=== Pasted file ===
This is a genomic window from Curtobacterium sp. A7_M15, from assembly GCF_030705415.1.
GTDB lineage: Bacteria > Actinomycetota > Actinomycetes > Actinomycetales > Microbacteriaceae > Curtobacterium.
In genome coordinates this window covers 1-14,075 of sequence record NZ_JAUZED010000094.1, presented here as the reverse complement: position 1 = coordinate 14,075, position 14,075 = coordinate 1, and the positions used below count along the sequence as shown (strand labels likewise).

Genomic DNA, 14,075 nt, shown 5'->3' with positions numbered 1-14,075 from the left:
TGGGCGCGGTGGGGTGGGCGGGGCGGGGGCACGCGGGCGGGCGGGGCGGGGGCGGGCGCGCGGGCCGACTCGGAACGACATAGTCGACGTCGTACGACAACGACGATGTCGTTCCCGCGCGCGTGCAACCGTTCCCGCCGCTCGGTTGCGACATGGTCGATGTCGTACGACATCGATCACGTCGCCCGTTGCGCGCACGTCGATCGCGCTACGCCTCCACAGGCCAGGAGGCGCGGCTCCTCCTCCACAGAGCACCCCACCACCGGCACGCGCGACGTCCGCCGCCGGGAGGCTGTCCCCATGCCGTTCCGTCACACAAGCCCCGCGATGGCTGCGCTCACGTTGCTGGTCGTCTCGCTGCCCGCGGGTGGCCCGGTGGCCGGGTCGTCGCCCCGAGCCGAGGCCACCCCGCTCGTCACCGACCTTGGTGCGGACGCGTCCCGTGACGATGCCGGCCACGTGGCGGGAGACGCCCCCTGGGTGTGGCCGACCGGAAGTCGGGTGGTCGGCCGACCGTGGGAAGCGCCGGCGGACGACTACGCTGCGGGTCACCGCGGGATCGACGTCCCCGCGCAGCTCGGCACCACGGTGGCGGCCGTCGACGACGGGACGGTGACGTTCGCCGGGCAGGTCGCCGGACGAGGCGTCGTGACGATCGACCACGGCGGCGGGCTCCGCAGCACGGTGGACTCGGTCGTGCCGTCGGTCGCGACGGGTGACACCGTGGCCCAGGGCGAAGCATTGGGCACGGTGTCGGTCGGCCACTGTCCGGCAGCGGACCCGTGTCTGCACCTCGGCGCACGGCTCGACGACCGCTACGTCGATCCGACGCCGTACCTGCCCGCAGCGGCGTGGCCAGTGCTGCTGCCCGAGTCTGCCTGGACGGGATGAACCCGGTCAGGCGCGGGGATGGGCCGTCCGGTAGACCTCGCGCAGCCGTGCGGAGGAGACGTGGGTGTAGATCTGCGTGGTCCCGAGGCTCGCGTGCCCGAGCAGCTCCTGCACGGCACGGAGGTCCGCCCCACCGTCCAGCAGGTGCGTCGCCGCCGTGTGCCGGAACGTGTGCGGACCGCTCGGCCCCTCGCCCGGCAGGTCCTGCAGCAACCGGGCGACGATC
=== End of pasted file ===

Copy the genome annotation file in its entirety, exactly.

This is a genomic window from Curtobacterium sp. A7_M15, from assembly GCF_030705415.1.
GTDB lineage: Bacteria > Actinomycetota > Actinomycetes > Actinomycetales > Microbacteriaceae > Curtobacterium.
In genome coordinates this window covers 1-14,075 of sequence record NZ_JAUZED010000094.1, presented here as the reverse complement: position 1 = coordinate 14,075, position 14,075 = coordinate 1, and the positions used below count along the sequence as shown (strand labels likewise).

Genomic DNA, 14,075 nt, shown 5'->3' with positions numbered 1-14,075 from the left:
TGGGCGCGGTGGGGTGGGCGGGGCGGGGGCACGCGGGCGGGCGGGGCGGGGGCGGGCGCGCGGGCCGACTCGGAACGACATAGTCGACGTCGTACGACAACGACGATGTCGTTCCCGCGCGCGTGCAACCGTTCCCGCCGCTCGGTTGCGACATGGTCGATGTCGTACGACATCGATCACGTCGCCCGTTGCGCGCACGTCGATCGCGCTACGCCTCCACAGGCCAGGAGGCGCGGCTCCTCCTCCACAGAGCACCCCACCACCGGCACGCGCGACGTCCGCCGCCGGGAGGCTGTCCCCATGCCGTTCCGTCACACAAGCCCCGCGATGGCTGCGCTCACGTTGCTGGTCGTCTCGCTGCCCGCGGGTGGCCCGGTGGCCGGGTCGTCGCCCCGAGCCGAGGCCACCCCGCTCGTCACCGACCTTGGTGCGGACGCGTCCCGTGACGATGCCGGCCACGTGGCGGGAGACGCCCCCTGGGTGTGGCCGACCGGAAGTCGGGTGGTCGGCCGACCGTGGGAAGCGCCGGCGGACGACTACGCTGCGGGTCACCGCGGGATCGACGTCCCCGCGCAGCTCGGCACCACGGTGGCGGCCGTCGACGACGGGACGGTGACGTTCGCCGGGCAGGTCGCCGGACGAGGCGTCGTGACGATCGACCACGGCGGCGGGCTCCGCAGCACGGTGGACTCGGTCGTGCCGTCGGTCGCGACGGGTGACACCGTGGCCCAGGGCGAAGCATTGGGCACGGTGTCGGTCGGCCACTGTCCGGCAGCGGACCCGTGTCTGCACCTCGGCGCACGGCTCGACGACCGCTACGTCGATCCGACGCCGTACCTGCCCGCAGCGGCGTGGCCAGTGCTGCTGCCCGAGTCTGCCTGGACGGGATGAACCCGGTCAGGCGCGGGGATGGGCCGTCCGGTAGACCTCGCGCAGCCGTGCGGAGGAGACGTGGGTGTAGATCTGCGTGGTCCCGAGGCTCGCGTGCCCGAGCAGCTCCTGCACGGCACGGAGGTCCGCCCCACCGTCCAGCAGGTGCGTCGCCGCCGTGTGCCGGAACGTGTGCGGACCGCTCGGCCCCTCGCCCGGCAGGTCCTGCAGCAACCGGGCGACGATC